Pizza Patrón founder reveals the secret to capturing the Latino market

When you imagine who is behind the successful  $40-million-dollar Pizza Patrón fast-food franchise, one would assume a Latino is the brains behind the niche pizza chain.  Meet Antonio Swad, the Italian-Lebanese businessman who started his business with his total life-savings of $11,000, in 1986. So how does Swad achieve success in marketing to a population he doesn’t belong to?

“Yeah, people are people, we all have many similarities but there are certain things that give certain groups of people a comfort level that don’t mean anything to another particular demographic,” he said from his company headquarters.

“For instance,” he said, “…take Mother’s Day.  Here in America it’s celebrated on the second Sunday in May, but that’s not when its celebrated in Mexico.  Over there, it’s always May 10, regardless of whether that’s a Sunday or not.  So if you’re trying to build rapport with the large percentage of Hispanics who are of Mexican ancestry, you’ll make a better impression wishing them a happy Mother’s Day on May 10 instead of the second Sunday in May.  It’s not that you’re expressing a fundamentally different sentiment, you’re just expressing it according to their traditions.  And doing that tells them: “I recognize how you do this, I ‘get’ you.”

Antonio Swad, chief executive officer of Pizza Patrón,  (Photo by Noah Berger/Bloomberg News)

Antonio Swad, chief executive officer of Pizza Patrón,
(Photo by Noah Berger/Bloomberg News)

Another example from Swad’s arsenal of cross cultural understandings is his vegetarian pizza — specifically the one with spinach topping on an Alfredo sauce base.  It’s not his top seller, he said, but, around the time of Lent he promotes it heavily to his core customer base (which is one-hundred-percent Catholic). He says promoting this veggie pizza sends a key message.  “It tells them, ‘we feel ya!’  We know you’re going to alter your buying habits a little bit so why not try something you probably do usually order.”

Listening to Swad it’s tempting to think there might be a ‘playbook’ of ‘Latino-isms’ that could be grafted on to an existing marketing plan.  “Not so.” Swad will tell you.  “Try that,” he says, “and it will feel false and gratuitous and quite likely backfire.”  Swad says his team is constantly listening to his customers, and responding with new promotions that are tailored to join their needs with his products.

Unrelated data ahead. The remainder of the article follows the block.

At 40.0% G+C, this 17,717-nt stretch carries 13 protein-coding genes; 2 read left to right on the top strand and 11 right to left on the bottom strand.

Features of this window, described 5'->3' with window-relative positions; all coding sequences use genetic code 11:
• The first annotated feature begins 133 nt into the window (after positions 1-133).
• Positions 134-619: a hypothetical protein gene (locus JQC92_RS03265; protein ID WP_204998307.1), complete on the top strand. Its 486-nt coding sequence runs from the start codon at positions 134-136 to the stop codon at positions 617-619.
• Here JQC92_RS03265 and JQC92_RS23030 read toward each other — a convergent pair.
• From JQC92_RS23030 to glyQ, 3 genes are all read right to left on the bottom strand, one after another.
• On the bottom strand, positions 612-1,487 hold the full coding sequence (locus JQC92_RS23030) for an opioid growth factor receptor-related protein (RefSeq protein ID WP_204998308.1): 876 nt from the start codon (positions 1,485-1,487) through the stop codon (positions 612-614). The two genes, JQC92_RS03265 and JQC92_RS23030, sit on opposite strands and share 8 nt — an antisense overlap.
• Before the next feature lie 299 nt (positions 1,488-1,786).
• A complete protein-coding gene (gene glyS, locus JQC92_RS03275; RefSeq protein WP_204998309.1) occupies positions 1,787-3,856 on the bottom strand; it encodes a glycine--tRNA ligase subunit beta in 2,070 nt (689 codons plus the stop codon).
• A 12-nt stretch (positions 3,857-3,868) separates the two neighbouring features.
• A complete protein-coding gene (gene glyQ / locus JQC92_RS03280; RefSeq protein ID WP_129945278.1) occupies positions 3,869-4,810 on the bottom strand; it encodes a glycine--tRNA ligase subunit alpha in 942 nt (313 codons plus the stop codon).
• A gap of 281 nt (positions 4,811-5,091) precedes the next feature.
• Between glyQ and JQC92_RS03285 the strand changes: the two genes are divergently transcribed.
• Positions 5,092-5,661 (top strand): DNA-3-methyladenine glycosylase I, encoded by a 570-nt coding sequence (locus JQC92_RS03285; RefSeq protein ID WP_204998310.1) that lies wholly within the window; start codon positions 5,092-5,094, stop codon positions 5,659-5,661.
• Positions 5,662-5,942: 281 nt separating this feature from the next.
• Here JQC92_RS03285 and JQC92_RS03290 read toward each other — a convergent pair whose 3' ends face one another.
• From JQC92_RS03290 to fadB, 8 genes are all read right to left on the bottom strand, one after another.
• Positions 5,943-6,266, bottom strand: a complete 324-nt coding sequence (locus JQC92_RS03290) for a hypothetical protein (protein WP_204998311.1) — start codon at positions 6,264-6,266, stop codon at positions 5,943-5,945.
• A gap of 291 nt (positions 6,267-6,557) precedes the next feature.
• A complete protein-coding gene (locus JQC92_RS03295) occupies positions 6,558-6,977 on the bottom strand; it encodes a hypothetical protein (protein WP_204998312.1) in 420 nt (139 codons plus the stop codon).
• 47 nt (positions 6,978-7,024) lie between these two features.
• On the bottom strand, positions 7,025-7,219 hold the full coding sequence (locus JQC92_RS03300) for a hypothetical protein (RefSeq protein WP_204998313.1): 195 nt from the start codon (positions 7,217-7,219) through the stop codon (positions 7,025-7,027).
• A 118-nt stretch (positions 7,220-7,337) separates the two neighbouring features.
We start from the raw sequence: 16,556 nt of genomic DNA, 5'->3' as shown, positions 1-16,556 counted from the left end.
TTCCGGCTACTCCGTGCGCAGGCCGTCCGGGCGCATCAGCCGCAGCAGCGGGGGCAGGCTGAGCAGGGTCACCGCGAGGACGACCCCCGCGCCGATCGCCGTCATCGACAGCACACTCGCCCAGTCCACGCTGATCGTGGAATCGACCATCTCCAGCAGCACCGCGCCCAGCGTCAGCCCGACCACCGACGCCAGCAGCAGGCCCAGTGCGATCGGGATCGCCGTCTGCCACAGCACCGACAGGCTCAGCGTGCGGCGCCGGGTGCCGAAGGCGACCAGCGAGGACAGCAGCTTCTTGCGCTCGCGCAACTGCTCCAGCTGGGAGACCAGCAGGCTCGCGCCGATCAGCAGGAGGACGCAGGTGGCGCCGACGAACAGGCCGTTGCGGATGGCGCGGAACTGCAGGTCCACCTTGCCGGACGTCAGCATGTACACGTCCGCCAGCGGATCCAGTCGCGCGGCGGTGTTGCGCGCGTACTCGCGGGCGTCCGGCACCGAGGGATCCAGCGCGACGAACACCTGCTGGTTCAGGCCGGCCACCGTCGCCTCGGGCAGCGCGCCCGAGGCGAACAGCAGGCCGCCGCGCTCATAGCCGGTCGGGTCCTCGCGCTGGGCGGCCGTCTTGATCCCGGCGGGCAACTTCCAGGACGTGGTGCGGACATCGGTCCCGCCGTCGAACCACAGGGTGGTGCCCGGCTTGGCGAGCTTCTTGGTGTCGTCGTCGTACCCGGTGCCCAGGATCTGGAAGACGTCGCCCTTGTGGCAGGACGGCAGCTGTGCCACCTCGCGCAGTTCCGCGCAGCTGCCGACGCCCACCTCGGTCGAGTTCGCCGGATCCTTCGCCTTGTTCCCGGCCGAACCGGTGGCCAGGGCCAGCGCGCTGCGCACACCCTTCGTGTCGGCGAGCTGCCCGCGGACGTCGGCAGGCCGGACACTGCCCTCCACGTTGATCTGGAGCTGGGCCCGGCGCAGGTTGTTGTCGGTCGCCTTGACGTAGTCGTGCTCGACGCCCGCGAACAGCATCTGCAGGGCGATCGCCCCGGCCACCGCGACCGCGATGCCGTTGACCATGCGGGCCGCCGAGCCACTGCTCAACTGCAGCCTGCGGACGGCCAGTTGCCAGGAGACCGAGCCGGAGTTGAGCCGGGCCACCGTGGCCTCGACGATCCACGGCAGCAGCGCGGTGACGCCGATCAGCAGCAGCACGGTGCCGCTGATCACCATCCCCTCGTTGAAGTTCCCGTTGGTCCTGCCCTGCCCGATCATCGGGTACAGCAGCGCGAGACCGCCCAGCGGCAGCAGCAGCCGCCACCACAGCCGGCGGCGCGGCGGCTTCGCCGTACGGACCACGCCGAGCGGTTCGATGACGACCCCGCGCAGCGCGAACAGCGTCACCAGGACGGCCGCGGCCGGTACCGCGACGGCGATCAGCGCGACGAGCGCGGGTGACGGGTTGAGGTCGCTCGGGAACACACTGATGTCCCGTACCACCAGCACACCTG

Glenn Llopis, founder of the Center for Hispanic Leaderhip, is an advisor to Fortune 500 types.  He says what Swad is doing is really no different than what any marketer does to connect with any group of people.  “If you want to sell shoes to ‘soccer moms’ you’ve got to find styles that will appeal to them and use language that lets them know you ‘get’ how they think.  If you’re trying to reach ‘teenage boys’ or ‘pre-teen girls’ or ‘retirees’ or ‘women executives,’ or anyone,  you’ll have to take time to figure out the culture of that group, and tailor your message to connect with their interests.”

When it comes to the Hispanic community, that might mean using Spanish language, or English language peppered with Spanish expressions, or no Spanish at all.  It depends on what segment of the Hispanic market you’re trying to engage.  Swad focuses on first generation, mostly Mexican immigrants, but the Hispanic market is much more diverse than that.  Another business in another Latin market will need to listen to its own customers to figure out what they think is cool, and how they like to express it, and how your product or service fits in to their needs.  And for that, there is no ‘secret-code’ or ‘playbook’ beyond your own observations of your own customers.

To find out more on Pizza Patron and how to market to Latinos tune in this Sunday May 12 to MSNBC’s “Your Business” at 7:30am ET. 

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